Wilkins, John, A discovery of a new world : or a discourse tending to prove, that 'tis probable there may be another Habitable World in the Moon ; with a discourse concerning the Probability of a Passage thither; unto which is added, a discourse concerning a New Planet, tending to prove, that 'tis probable our earth is one of the Planets

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355175That the Earth may be a Planet. the World may think, yet it is not a vaſt
Eſtate, a Noble Birth, an eminent place,
that can add any thing to our true real
but it muſt be the degrees of that
which makes us Men, that muſt make us
better Men, the endowments of our Soul,
the enlargement of our Reaſon.
Were it
not for the contemplation of Philoſophy,
the Heathen Seneca would not ſo much 11Præf. ad
lib. 1. Nat.
thank the Gods for his Being;
Niſi ad hæc
admitterer non fuit opere pretium naſci.
trahe hoc ineſtimabile bonum, non eſt vita tanti,
ut ſudem, ut æſtuem.
Take but away this
benefit, and he would not think Life worth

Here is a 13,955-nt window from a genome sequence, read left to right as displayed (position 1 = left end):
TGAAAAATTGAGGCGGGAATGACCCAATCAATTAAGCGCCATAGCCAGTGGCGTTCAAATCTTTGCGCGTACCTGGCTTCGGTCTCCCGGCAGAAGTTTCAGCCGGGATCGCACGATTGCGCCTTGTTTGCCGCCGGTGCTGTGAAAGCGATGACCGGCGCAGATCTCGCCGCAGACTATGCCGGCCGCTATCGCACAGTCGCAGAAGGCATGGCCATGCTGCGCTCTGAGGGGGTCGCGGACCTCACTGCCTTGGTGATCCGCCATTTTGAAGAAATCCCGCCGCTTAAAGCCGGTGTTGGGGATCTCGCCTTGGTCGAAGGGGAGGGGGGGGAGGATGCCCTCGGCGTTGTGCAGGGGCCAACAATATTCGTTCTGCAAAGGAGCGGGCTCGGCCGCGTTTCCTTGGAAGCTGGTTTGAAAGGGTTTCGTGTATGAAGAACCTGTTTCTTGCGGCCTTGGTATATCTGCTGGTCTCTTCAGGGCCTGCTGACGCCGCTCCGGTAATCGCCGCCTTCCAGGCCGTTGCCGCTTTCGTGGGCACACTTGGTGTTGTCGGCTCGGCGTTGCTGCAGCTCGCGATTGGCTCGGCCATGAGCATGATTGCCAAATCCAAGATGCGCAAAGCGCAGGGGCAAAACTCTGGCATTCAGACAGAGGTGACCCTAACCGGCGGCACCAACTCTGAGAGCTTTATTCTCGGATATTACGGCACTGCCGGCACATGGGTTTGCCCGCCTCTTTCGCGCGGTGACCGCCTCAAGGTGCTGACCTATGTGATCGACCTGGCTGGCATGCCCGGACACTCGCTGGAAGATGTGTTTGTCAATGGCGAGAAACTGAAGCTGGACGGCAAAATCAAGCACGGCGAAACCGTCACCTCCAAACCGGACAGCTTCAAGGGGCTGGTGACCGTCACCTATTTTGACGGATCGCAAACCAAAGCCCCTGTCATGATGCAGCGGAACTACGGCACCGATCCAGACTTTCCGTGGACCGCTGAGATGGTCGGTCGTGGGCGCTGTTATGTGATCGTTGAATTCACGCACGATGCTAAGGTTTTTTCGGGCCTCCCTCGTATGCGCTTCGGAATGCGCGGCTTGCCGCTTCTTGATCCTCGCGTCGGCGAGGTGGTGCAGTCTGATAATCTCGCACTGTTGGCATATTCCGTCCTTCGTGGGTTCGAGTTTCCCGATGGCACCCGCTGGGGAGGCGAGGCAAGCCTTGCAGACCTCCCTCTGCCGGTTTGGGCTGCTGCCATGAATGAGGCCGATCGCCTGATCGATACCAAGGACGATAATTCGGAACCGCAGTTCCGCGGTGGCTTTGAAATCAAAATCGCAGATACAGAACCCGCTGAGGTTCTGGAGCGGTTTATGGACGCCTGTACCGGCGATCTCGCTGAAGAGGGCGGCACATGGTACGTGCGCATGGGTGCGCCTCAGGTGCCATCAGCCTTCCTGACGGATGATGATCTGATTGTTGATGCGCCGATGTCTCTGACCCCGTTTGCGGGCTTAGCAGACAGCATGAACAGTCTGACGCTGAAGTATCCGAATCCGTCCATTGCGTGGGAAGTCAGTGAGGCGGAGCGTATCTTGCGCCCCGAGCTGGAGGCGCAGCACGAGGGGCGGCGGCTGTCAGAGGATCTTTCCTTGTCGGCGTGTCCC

the ſweating for.
So much happineſs could
he diſcern in the Studies of Nature.
therefore as a Science in general, it may ve-
ry well deſerve our Love and Induſtry.
2. Conſider it as ſuch a particular Sci-
ence, Aſtronomy:
The word ſignifies, the
Law of the Stars;
and the Hebrews (who
do not ordinarily admit of compoſition)
call it, in two words, ם'טש תוקח, Cœ-
22Job 38. 53
Jer. 33. 25.
lorum ſtatuta, or the Ordinances of Heaven;
becauſe they are governed in their Courſes
by a certain Rule, as the Pſalmiſt ſpeaks, in
148. 6. God has given them a Law which
ſhall not be broken.
Now this, of all other natural Sciences,
may beſt of all challenge our Induſtry;
that, whether you conſider it,
1. Abſolutely, as it is in it ſelf: Or,
2. As it ſtands in reference to us.

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